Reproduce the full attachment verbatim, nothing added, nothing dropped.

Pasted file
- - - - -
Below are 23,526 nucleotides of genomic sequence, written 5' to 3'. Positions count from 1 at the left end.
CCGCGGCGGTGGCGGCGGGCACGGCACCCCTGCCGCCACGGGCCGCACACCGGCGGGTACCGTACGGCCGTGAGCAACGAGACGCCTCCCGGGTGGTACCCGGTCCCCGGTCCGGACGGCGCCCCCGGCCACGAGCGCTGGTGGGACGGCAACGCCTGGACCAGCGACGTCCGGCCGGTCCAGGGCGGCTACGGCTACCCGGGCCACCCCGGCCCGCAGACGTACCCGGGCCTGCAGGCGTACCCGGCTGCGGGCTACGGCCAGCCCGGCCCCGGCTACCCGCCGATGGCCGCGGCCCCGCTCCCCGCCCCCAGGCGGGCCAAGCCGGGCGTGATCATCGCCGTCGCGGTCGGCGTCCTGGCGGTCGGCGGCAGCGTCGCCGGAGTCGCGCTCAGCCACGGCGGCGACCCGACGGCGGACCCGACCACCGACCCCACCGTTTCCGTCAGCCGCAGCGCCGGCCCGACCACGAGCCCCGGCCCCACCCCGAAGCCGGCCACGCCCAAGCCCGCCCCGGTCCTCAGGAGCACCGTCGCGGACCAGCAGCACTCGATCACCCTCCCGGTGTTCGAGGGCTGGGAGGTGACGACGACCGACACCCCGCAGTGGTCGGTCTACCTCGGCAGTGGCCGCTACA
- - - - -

Below are 23,526 nucleotides of genomic sequence, written 5' to 3'. Positions count from 1 at the left end.
CCGCGGCGGTGGCGGCGGGCACGGCACCCCTGCCGCCACGGGCCGCACACCGGCGGGTACCGTACGGCCGTGAGCAACGAGACGCCTCCCGGGTGGTACCCGGTCCCCGGTCCGGACGGCGCCCCCGGCCACGAGCGCTGGTGGGACGGCAACGCCTGGACCAGCGACGTCCGGCCGGTCCAGGGCGGCTACGGCTACCCGGGCCACCCCGGCCCGCAGACGTACCCGGGCCTGCAGGCGTACCCGGCTGCGGGCTACGGCCAGCCCGGCCCCGGCTACCCGCCGATGGCCGCGGCCCCGCTCCCCGCCCCCAGGCGGGCCAAGCCGGGCGTGATCATCGCCGTCGCGGTCGGCGTCCTGGCGGTCGGCGGCAGCGTCGCCGGAGTCGCGCTCAGCCACGGCGGCGACCCGACGGCGGACCCGACCACCGACCCCACCGTTTCCGTCAGCCGCAGCGCCGGCCCGACCACGAGCCCCGGCCCCACCCCGAAGCCGGCCACGCCCAAGCCCGCCCCGGTCCTCAGGAGCACCGTCGCGGACCAGCAGCACTCGATCACCCTCCCGGTGTTCGAGGGCTGGGAGGTGACGACGACCGACACCCCGCAGTGGTCGGTCTACCTCGGCAGTGGCCGCTACA